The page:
dissolving oral patch concerning glycyrrhiza (licorice)
herbal extract for the treatment of aphthous ulcers’, 2008).

Another herbal solution could be aloe vera. According to a
2005 report by Richard L. Wynn, PhD, in General Dentistry,
the Academy of General Dentistry's (AGD) clinical journal,
aloe vera taken as a gel or a juice can treat many oral
health problems including tongue sores. It was reported to
speed up healing and reduce pain.

6.
Reduce Stress To Prevent Tongue Sores

Stress increases your risk of developing canker sores. A
2009 study from The University of Sao Paulo found that
people with canker sores have higher than average anxiety
scores when compared with the general population.

Yoga, deep breathing and eating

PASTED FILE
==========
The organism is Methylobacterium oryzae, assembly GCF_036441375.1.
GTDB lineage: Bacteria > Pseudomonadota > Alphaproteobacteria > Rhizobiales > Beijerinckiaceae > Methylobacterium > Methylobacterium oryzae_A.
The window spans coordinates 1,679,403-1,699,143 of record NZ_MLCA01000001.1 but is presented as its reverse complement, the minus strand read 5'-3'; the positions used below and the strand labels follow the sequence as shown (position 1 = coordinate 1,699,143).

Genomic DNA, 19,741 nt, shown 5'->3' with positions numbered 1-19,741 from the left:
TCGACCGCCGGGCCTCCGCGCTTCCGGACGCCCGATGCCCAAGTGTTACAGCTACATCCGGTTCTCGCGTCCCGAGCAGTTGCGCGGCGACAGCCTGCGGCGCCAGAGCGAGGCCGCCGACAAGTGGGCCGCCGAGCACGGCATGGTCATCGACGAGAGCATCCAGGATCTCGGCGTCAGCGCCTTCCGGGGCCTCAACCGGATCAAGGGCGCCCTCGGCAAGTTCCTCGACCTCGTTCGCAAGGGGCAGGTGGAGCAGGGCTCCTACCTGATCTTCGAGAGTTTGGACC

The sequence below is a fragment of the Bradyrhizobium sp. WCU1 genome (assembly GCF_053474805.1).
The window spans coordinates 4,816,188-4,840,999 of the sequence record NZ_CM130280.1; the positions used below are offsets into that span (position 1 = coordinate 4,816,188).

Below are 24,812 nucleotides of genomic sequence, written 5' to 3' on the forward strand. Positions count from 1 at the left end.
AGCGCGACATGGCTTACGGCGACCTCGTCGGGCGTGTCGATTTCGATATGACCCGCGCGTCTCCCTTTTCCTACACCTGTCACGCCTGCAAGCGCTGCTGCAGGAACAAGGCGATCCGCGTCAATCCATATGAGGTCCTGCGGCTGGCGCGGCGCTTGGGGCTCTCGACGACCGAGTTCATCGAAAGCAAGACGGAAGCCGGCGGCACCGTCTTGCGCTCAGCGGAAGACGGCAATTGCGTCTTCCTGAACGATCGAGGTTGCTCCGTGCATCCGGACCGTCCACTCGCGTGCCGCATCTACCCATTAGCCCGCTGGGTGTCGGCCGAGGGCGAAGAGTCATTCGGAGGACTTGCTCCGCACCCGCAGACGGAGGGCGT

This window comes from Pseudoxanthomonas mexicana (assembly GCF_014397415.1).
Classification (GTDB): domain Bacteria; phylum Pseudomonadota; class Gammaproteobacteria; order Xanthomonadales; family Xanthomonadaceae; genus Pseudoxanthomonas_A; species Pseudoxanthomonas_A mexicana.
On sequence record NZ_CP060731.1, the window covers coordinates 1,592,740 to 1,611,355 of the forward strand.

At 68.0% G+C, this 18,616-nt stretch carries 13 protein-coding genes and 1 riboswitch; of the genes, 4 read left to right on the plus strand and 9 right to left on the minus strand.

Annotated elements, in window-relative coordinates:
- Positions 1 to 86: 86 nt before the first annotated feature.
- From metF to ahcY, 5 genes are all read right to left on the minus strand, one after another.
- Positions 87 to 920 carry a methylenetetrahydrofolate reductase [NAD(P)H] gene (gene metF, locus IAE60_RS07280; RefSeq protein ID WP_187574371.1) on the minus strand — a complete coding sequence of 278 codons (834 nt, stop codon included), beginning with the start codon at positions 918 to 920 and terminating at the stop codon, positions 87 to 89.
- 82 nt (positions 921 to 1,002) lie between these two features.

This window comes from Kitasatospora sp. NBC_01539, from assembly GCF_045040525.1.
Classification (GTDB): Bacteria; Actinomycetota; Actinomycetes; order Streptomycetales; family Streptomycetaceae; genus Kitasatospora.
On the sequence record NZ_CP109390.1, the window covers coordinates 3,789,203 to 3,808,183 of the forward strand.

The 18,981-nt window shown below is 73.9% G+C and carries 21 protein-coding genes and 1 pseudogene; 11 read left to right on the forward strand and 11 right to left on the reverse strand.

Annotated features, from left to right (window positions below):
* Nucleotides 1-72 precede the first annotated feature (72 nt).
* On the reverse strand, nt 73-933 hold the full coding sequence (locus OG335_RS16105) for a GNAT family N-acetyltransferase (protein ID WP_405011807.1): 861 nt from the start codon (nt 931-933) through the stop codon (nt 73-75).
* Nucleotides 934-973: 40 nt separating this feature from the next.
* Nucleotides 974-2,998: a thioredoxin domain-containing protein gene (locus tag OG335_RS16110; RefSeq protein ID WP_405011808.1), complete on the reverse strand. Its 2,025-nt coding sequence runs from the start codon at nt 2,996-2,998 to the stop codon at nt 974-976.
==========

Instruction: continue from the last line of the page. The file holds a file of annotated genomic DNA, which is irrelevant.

foods that help you
reduce stress  can  help lower your outbreaks of tongue
sores.

7.
Change Your Toothpaste To Heal Tongue Sores

Canker sores are often be caused by a seemingly harmless
everyday product -- toothpaste. Certain toothpastes
contain a chemical called "sodium lauryl sulfate", which is
the agent that causes the paste to foam in the mouth. A
1996 study from the University of Oslo found that this
chemical can cause minute damage to the tissues in your
mouth, including the tongue, causing canker sores or
making them worse.

Check the label on your toothpaste. If necessary, change
your brand of toothpaste to one that does not contain this
chemical to cut down tongue sore outbreaks.

8.
Prevent Trauma To The Tongue

Taking care of the tongue and protecting it from burns and
bites can prevent tongue sores. Make sure you gently
brush your teeth and use a soft-bristled brush.